The search identified 810 articles (210 in PubMed, 587 in EMBASE, and 13 in Cochrane). Ten unique clinical studies [23, 33,34,35,36,37,38,39,40,41] were included in data analysis (Fig. 2). Three articles [34, 42, 43] were based on the same dataset; only the latest article  was included. Among these studies, one  was a randomised prospective clinical trial, three [34, 35, 40] were non-randomised prospective clinical trials, one  was a multicentre prospective clinical trial, and five [23, 33, 37, 39, 41] were prospective clinical trials. In total, 102 patients with dry AMD who underwent SCT were included in this meta-analysis. The age range of most patients was 59–88 years (Table 1).
Risk of bias assessment
The risk of bias findings for non-randomised and randomised clinical studies are presented in Figs. 3 and 4, respectively. Among nine non-randomised clinical studies, six studies were affected by baseline and time-varying confounding. Eight studies were affected by selection bias, whereby most of the included AMD patients had BCVA of ≤ 40/200. Nine studies were at a risk of bias from the classification of interventions and deviations from intended interventions. Four studies were at a risk of bias due to missing data. Four studies were at a risk of bias due to the loss to follow-up. One study was at a risk of bias from the measurement of outcomes and selection of the reported results. Moreover, one randomised clinical study was at a high risk of bias in allocation concealment because patients knew which eye was receiving stem cell-based therapy. The risks of bias from performance, detection, and other sources were unclear. The remaining bias was at a low risk. were Overall, the methodological quality of the included studies was acceptable.
Best-corrected visual acuity
Seven studies [23, 33, 35, 36, 39,40,41] reported changes in the BCVA of the study eyes 6 months after SCT. The fixed-effects risk ratio comparing post-operative (6 months) and preoperative BCVA values was 17.00 (95% CI 6.08–47.56, P < 0.00001). The model had low heterogeneity (I2 = 0%). The post-operative group had favourable outcomes at 6 months (Fig. 5). In subgroup analysis using the fixed-effects model comparing BCVA in preoperative and post-operative (6 months) groups, the human embryonic stem cell-derived retinal pigment epithelium (hESC-RPE) had a risk ratio of 12.00 (95% CI 1.80–79.82, P = 0.01). The corresponding risk ratio of the adipose-derived stem cells (ADSCs) was 23.67 (95% CI 4.87–114.93, P < 0.0001), and that of the bone marrow containing CD34+ stem cells (BM with CD34+ SCs) was 12.00 (95% CI 1.75–82.06, P = 0.01) (Fig. 6). The funnel plot showed changes in the BCVA values at 6 months post-SCT in patients with dry AMD (Fig. 7).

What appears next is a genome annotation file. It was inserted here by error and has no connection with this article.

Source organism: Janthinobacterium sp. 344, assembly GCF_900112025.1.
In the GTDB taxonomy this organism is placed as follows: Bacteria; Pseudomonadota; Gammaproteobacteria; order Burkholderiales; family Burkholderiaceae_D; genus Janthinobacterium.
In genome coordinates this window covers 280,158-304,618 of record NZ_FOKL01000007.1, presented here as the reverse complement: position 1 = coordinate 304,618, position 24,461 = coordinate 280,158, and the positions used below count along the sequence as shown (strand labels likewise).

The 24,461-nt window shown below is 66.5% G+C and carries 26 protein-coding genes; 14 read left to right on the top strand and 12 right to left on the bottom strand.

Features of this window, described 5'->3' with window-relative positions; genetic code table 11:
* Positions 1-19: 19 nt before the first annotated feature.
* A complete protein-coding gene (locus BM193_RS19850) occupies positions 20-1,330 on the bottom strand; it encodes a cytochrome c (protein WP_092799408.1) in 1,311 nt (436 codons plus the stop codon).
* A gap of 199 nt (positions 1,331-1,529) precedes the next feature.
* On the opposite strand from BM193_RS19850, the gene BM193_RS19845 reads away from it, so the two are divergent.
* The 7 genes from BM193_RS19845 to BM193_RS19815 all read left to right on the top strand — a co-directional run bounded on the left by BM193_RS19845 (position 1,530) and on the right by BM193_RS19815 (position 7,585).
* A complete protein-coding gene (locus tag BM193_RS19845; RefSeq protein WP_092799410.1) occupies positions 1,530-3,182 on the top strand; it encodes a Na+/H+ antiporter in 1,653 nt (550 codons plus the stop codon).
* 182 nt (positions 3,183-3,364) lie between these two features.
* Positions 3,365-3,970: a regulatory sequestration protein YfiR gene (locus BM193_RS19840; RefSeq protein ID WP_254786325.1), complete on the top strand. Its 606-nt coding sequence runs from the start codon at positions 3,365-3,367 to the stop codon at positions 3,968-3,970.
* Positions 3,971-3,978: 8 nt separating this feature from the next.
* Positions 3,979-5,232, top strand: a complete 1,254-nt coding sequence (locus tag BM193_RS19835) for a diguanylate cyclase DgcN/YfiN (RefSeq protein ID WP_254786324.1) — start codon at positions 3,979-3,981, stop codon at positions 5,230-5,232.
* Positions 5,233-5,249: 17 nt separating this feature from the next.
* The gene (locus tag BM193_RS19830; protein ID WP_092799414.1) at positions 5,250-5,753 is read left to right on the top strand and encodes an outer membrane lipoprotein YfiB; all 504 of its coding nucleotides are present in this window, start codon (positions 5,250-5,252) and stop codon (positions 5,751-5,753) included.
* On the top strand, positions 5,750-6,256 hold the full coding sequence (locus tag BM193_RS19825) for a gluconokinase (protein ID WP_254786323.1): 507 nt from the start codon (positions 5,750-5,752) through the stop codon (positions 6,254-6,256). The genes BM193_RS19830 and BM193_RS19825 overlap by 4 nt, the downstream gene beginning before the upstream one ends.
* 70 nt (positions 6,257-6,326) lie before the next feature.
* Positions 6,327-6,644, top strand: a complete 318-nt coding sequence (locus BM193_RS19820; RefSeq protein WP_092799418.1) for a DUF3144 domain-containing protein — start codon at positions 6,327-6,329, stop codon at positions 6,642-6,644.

Three studies [33, 40, 41] reported changes in the BCVA of patients at 12 months after SCT. The risk ratio in the fixed-effects model comparing the BCVA values in post-operative (12 months) and preoperative groups was 11.00 (95% CI 2.36–51.36, P = 0.002) with low heterogeneity (I2 = 0%) (Fig. 8).
Systemic and ocular adverse events
Four SCT-related ocular adverse events (retinal haemorrhage, oedema, focal RD, or RPE detachment ) were reported. No SCT-related systemic adverse event was reported. Ocular adverse events were resolved with improved intraoperative haemostasis .
Discussion and limitations
No previous systematic review or meta-analysis has evaluated changes to BCVA or adverse event rates in patients with dry AMD undergoing SCT. This meta-analysis suggests that SCT may improve the BCVA values in this patient group.
Patients with dry AMD experienced improvement to BCVA at 6 and 12 months post-SCT, compared to baseline values, suggesting STC efficacy in this context. Among-study heterogeneity was low (I2 = 0%). Subgroup analysis revealed that stem cell types, such as hESC-RPE, ADSCs, and BM with CD34+ SCs, had different BCVA outcomes at follow-up. A funnel plot revealed a low risk of publication bias for BCVA outcomes at 6 months. SCT emerged as a relatively safe procedure with few adverse events, which likely occurred due to the mode of stem cell implantation but not due to stem cell presence in the subretinal space. However, different stem cell types may require different routes of administration. This preliminary evidence suggests that SCT is a relatively safe and promising therapy for dry AMD in the short term. Further studies are required for these bioengineering techniques to be clinically available. Clinical application requires further evidence on the effects of each stem cell type, administration method, and immunosuppression strategies used in this context.